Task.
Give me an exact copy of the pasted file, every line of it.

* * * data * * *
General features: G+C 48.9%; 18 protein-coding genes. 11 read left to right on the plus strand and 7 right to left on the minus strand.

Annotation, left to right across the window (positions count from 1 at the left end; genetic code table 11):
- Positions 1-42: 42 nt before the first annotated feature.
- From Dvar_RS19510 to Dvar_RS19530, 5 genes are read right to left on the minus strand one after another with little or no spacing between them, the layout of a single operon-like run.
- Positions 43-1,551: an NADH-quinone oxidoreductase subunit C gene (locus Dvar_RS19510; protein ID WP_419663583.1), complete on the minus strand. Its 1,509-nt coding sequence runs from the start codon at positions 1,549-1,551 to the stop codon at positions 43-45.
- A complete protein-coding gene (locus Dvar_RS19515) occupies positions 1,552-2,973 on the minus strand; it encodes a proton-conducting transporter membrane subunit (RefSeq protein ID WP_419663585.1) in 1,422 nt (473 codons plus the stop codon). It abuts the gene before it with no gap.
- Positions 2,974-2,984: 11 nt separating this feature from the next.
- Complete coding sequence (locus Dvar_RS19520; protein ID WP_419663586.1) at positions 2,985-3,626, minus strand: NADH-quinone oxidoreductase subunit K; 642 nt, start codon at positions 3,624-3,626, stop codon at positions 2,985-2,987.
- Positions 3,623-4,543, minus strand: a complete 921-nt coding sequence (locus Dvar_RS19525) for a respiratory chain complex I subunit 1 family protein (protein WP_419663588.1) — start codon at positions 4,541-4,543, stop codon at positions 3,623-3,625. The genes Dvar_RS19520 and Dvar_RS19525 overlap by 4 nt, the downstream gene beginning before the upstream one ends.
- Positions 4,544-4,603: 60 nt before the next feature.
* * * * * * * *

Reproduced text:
General features: G+C 48.9%; 18 protein-coding genes. 11 read left to right on the plus strand and 7 right to left on the minus strand.

Annotation, left to right across the window (positions count from 1 at the left end; genetic code table 11):
- Positions 1-42: 42 nt before the first annotated feature.
- From Dvar_RS19510 to Dvar_RS19530, 5 genes are read right to left on the minus strand one after another with little or no spacing between them, the layout of a single operon-like run.
- Positions 43-1,551: an NADH-quinone oxidoreductase subunit C gene (locus Dvar_RS19510; protein ID WP_419663583.1), complete on the minus strand. Its 1,509-nt coding sequence runs from the start codon at positions 1,549-1,551 to the stop codon at positions 43-45.
- A complete protein-coding gene (locus Dvar_RS19515) occupies positions 1,552-2,973 on the minus strand; it encodes a proton-conducting transporter membrane subunit (RefSeq protein ID WP_419663585.1) in 1,422 nt (473 codons plus the stop codon). It abuts the gene before it with no gap.
- Positions 2,974-2,984: 11 nt separating this feature from the next.
- Complete coding sequence (locus Dvar_RS19520; protein ID WP_419663586.1) at positions 2,985-3,626, minus strand: NADH-quinone oxidoreductase subunit K; 642 nt, start codon at positions 3,624-3,626, stop codon at positions 2,985-2,987.
- Positions 3,623-4,543, minus strand: a complete 921-nt coding sequence (locus Dvar_RS19525) for a respiratory chain complex I subunit 1 family protein (protein WP_419663588.1) — start codon at positions 4,541-4,543, stop codon at positions 3,623-3,625. The genes Dvar_RS19520 and Dvar_RS19525 overlap by 4 nt, the downstream gene beginning before the upstream one ends.
- Positions 4,544-4,603: 60 nt before the next feature.